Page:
Full Album The Me Machine by Alexander Glenfield

Full Album The Me Machine by Alexander Glenfield

Ajoutée le 22 août 2018

THE ME MACHINE Alexander Glenfield 1) Late Bloomer 2) Changing Same 3) In Between 4) Already Mine 5) Moon Man 6) The Me Machine 7) Beautiful Game 8) Wild Enough Animal 9) Always the End of the World 10) Don’t Try Now 11) Story of Us Photography by Brenda Spielmann

 

Alex Glenfield, Overtone Singing, Throat Singing, “Changing Same”

Alex Glenfield, Overtone Singing, Throat Singing, “Changing Same”

Ajoutée le 10 août 2014

https://itunes.apple.com/us/album/the… https://play.spotify.com/artist/4WUdp… Here is another piece of something I made. I have these pieces all over the place, and sometimes they go together nicely. Yes, I still do Skype lessons and give you all you need to know and do. Watch (or skip) to the end of the video for my email address. CHANGING SAME (lyrics) So you’re afraid of the signs of change Never clear enough to tell The shadow of the spider Is so much bigger than the spider herself To blame again and again For this sloppy reincarnation But maybe karma’s just a system device To keep you from complaining Changing same Changing same Spin around the wheel of fortune The fate of each to fall Into changes strangely given Have to walk before you crawl Stay the same the sleeper slumbers On and on til death Let the changing ever present Find me on your breath

Tuvan Throat Singing Basics with Jerry Walsh

Tuvan Throat Singing Basics with Jerry Walsh

Ajoutée le 1 févr. 2016

This video is an introduction to the three fundamental styles of Tuvan throat singing: Kargyraa, Khoomei, and Sygyt. Examples and demonstration of techniques are provided. Xorekteer (Throat singing from the chest) Generate a small bubbling sensation in your larynx by gently toning the phrase “Ahhh” and feel where the bubbling is strongest. This bubbling is created by your vocal cords/folds moving in your larynx. This is the region the throat that needs to be constricted. Now, sing the phrase “Ahhh” and squeeze the region of the throat (the larynx) that was creating the bubbling sound in the previous exercise. When you squeeze the larynx while simultaneously singing, it creates the xorekteer voice. Khoomei Generate the Xorekteer voice. Now, bring the lips and mouth into the shape of a small circular opening to create a chamber for the sound to resonate in. This proper reshaping of the mouth creates the Khoomei style. Sygyt While still practicing Khoomei, you can now bring the tongue to the top of the jaw, filtering the sound out through a small opening wherever you feel comfortable, creating the high whistle of Sygyt. Kargyraa Begin with the mouth closed for back pressure. Begin by clearing the throat with a squeeze of the larynx. Almost like making the tone “Hmmm”. When you feel the vibration of the throat coming on, open the mouth and experiment with different vowel sounds. *Photo of Kongar-ol Ondar by Bill Loewy courtesy Wikimedia Commons Email me at “jerry” at “didgeproject.com” for private lessons and questions.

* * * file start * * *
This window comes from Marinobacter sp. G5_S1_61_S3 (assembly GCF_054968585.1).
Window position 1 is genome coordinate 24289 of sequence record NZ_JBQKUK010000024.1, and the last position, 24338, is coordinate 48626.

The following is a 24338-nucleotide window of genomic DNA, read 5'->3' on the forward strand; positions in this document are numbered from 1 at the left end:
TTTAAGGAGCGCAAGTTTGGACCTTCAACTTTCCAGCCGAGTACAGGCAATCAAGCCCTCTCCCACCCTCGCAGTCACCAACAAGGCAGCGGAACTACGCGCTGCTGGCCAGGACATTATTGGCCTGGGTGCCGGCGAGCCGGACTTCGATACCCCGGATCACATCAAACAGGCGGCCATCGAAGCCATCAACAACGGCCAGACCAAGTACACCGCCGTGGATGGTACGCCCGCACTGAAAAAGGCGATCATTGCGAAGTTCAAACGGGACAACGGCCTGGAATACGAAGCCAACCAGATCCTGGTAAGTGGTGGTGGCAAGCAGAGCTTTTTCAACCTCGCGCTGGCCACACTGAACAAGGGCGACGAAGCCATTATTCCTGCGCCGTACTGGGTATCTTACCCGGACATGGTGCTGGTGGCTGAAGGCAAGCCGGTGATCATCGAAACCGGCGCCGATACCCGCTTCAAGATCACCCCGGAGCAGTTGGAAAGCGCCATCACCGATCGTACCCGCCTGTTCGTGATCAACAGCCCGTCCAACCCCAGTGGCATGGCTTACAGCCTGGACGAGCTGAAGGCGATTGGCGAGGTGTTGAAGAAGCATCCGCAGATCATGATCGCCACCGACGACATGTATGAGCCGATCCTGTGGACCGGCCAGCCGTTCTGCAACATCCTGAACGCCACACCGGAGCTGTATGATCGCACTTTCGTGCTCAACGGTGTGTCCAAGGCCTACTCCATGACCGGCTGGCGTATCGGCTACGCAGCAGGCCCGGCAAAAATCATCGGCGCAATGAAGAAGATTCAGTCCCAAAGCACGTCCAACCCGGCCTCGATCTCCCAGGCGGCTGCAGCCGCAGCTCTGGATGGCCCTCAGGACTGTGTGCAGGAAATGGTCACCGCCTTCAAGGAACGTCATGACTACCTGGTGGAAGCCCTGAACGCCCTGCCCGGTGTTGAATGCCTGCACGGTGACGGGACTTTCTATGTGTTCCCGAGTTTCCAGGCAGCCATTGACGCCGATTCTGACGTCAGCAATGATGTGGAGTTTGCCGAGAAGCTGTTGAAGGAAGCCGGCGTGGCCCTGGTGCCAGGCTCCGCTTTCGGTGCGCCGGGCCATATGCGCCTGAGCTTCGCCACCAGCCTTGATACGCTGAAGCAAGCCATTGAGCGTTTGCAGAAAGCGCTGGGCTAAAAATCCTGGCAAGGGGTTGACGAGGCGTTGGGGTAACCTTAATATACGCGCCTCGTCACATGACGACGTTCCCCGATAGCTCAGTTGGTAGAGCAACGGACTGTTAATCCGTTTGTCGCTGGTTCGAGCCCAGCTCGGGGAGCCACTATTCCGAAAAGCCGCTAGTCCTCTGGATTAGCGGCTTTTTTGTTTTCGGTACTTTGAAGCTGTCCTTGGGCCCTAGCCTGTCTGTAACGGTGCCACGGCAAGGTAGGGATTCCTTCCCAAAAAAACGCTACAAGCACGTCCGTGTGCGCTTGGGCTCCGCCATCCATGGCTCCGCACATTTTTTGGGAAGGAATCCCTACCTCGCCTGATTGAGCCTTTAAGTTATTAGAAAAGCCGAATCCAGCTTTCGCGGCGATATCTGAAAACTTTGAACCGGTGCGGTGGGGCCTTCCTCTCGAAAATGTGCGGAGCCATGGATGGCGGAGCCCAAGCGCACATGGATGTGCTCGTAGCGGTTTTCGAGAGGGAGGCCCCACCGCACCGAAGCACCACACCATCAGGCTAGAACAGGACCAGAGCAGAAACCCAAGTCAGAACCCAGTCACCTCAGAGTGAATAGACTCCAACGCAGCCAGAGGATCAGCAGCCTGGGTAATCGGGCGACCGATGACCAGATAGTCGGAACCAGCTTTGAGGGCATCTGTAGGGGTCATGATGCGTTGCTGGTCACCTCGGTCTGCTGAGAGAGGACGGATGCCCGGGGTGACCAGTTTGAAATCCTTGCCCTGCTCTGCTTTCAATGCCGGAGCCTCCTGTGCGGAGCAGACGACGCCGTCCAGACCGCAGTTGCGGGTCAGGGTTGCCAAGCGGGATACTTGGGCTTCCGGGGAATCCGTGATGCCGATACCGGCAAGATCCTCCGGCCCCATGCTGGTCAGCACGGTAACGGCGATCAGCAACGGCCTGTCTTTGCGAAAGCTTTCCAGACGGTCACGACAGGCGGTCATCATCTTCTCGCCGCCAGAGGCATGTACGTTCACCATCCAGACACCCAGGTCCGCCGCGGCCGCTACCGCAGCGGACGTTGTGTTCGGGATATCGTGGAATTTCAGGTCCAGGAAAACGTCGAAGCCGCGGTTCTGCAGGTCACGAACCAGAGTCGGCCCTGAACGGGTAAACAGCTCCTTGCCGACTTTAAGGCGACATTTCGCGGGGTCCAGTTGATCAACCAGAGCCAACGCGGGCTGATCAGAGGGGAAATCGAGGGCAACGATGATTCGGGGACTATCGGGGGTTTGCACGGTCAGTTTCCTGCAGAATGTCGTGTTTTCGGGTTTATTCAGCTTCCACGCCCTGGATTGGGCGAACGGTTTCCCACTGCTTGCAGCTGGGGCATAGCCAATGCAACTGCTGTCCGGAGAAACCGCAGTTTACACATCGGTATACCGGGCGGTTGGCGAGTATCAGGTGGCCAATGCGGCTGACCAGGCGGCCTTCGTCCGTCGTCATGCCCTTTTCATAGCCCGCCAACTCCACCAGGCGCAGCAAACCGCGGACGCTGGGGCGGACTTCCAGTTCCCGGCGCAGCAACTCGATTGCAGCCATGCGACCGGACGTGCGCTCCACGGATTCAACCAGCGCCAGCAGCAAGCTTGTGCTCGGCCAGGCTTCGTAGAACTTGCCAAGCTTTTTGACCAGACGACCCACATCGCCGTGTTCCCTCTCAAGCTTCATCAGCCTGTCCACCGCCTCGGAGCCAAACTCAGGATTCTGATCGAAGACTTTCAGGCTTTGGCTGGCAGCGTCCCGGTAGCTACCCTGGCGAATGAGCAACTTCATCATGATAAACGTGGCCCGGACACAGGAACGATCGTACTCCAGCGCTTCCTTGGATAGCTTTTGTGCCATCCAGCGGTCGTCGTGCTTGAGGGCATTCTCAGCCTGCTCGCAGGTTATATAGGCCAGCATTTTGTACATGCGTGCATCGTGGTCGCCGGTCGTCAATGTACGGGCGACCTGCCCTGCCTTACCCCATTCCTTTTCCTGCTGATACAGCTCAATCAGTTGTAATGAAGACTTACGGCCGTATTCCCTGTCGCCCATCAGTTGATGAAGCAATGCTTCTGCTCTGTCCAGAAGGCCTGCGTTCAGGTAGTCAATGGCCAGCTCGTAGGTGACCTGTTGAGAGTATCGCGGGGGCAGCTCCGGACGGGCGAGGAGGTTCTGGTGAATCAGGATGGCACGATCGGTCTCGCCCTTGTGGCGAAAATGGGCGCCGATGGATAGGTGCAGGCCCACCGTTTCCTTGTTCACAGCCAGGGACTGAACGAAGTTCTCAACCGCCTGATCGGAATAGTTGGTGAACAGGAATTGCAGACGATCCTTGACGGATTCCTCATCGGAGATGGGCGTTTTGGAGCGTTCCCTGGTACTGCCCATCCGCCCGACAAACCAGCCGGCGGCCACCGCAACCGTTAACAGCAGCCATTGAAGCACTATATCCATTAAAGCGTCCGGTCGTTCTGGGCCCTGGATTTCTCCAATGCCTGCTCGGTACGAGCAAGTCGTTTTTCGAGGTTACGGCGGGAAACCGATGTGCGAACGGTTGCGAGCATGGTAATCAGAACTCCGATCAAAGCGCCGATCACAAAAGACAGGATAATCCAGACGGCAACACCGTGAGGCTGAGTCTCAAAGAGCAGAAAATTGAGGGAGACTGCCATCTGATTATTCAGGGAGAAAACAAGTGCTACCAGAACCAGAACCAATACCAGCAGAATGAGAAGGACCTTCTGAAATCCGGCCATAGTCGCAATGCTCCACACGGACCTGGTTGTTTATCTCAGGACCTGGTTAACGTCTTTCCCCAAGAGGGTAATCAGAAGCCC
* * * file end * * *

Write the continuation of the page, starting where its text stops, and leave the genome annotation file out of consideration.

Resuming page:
Steve Sklar and Nikolai Oorzhak Throat-Singing

Steve Sklar and Nikolai Oorzhak Throat-Singing

Published on Jul 24, 2007

Nikolai and Steve singing kargyraa and sygyt for children in a huge glacial pothole, Taylor Falls, MN 2002 Get better quality videos, mp3s, online throat-singing lessons, throat-and-overtone singing forum and lots more at http://khoomei.com

Throat-Singing and Tuvan igil, Steve Sklar and John Pascuzzi

Throat-Singing and Tuvan igil, Steve Sklar and John Pascuzzi

Published on Aug 3, 2008

John Pascuzzi is playing the “igil”, and Steve Sklar is Throat-Singing. From an upcoming DVD and CD by Ron Mulvihill and Gris-Gris Films.

Three Rare Styles of Overtone Singing (Throat Singing)

Three Rare Styles of Overtone Singing (Throat Singing)

Published on Jul 19, 2010

https://itunes.apple.com/us/album/the… https://play.spotify.com/artist/4WUdp… Now offering SKYPE lessons to the world! Email or message to inquire. In one session, learn all you need to know to start your own overtone-singing practice! The demonstration of ezengileer on “Seven Styles of Overtone Singing” is a less pure example of the traditional style than the one heard here. But as we all know, tradition is notoriously impure. Tradition is as about as pure as the air we breathe.